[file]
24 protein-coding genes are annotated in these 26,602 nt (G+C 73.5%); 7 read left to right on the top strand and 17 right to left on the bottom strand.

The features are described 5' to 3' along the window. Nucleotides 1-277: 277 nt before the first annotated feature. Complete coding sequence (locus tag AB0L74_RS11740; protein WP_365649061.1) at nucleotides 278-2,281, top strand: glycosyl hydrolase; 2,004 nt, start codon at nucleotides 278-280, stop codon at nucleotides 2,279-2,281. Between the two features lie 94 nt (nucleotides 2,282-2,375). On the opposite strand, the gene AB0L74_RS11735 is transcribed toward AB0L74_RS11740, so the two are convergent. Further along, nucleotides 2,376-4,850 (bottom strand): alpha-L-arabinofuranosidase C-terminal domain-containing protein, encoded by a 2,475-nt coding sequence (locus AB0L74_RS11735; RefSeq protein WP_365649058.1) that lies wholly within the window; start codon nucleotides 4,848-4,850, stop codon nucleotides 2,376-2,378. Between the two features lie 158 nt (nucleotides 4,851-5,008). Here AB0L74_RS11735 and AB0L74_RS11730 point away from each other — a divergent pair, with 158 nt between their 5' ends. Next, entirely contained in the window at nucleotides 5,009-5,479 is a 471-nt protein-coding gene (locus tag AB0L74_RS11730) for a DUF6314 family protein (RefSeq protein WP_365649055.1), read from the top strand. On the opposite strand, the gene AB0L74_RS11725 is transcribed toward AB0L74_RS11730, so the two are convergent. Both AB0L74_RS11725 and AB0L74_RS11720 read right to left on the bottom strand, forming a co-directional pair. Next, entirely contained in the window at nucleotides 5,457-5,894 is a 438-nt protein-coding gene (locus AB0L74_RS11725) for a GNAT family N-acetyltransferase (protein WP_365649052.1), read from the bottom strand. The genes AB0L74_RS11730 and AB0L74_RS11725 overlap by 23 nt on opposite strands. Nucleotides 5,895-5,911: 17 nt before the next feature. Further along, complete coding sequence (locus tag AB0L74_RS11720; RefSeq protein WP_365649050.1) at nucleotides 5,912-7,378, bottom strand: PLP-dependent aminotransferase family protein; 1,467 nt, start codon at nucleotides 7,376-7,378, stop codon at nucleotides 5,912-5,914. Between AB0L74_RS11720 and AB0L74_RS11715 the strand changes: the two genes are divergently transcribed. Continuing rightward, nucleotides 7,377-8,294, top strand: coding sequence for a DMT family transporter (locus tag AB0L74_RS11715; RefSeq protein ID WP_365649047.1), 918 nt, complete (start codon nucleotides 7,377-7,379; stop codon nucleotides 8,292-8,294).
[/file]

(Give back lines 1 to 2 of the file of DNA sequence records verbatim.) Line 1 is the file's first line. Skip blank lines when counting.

24 protein-coding genes are annotated in these 26,602 nt (G+C 73.5%); 7 read left to right on the top strand and 17 right to left on the bottom strand.

The features are described 5' to 3' along the window. Nucleotides 1-277: 277 nt before the first annotated feature. Complete coding sequence (locus tag AB0L74_RS11740; protein WP_365649061.1) at nucleotides 278-2,281, top strand: glycosyl hydrolase; 2,004 nt, start codon at nucleotides 278-280, stop codon at nucleotides 2,279-2,281. Between the two features lie 94 nt (nucleotides 2,282-2,375). On the opposite strand, the gene AB0L74_RS11735 is transcribed toward AB0L74_RS11740, so the two are convergent. Further along, nucleotides 2,376-4,850 (bottom strand): alpha-L-arabinofuranosidase C-terminal domain-containing protein, encoded by a 2,475-nt coding sequence (locus AB0L74_RS11735; RefSeq protein WP_365649058.1) that lies wholly within the window; start codon nucleotides 4,848-4,850, stop codon nucleotides 2,376-2,378. Between the two features lie 158 nt (nucleotides 4,851-5,008). Here AB0L74_RS11735 and AB0L74_RS11730 point away from each other — a divergent pair, with 158 nt between their 5' ends. Next, entirely contained in the window at nucleotides 5,009-5,479 is a 471-nt protein-coding gene (locus tag AB0L74_RS11730) for a DUF6314 family protein (RefSeq protein WP_365649055.1), read from the top strand. On the opposite strand, the gene AB0L74_RS11725 is transcribed toward AB0L74_RS11730, so the two are convergent. Both AB0L74_RS11725 and AB0L74_RS11720 read right to left on the bottom strand, forming a co-directional pair. Next, entirely contained in the window at nucleotides 5,457-5,894 is a 438-nt protein-coding gene (locus AB0L74_RS11725) for a GNAT family N-acetyltransferase (protein WP_365649052.1), read from the bottom strand. The genes AB0L74_RS11730 and AB0L74_RS11725 overlap by 23 nt on opposite strands. Nucleotides 5,895-5,911: 17 nt before the next feature. Further along, complete coding sequence (locus tag AB0L74_RS11720; RefSeq protein WP_365649050.1) at nucleotides 5,912-7,378, bottom strand: PLP-dependent aminotransferase family protein; 1,467 nt, start codon at nucleotides 7,376-7,378, stop codon at nucleotides 5,912-5,914. Between AB0L74_RS11720 and AB0L74_RS11715 the strand changes: the two genes are divergently transcribed. Continuing rightward, nucleotides 7,377-8,294, top strand: coding sequence for a DMT family transporter (locus tag AB0L74_RS11715; RefSeq protein ID WP_365649047.1), 918 nt, complete (start codon nucleotides 7,377-7,379; stop codon nucleotides 8,292-8,294).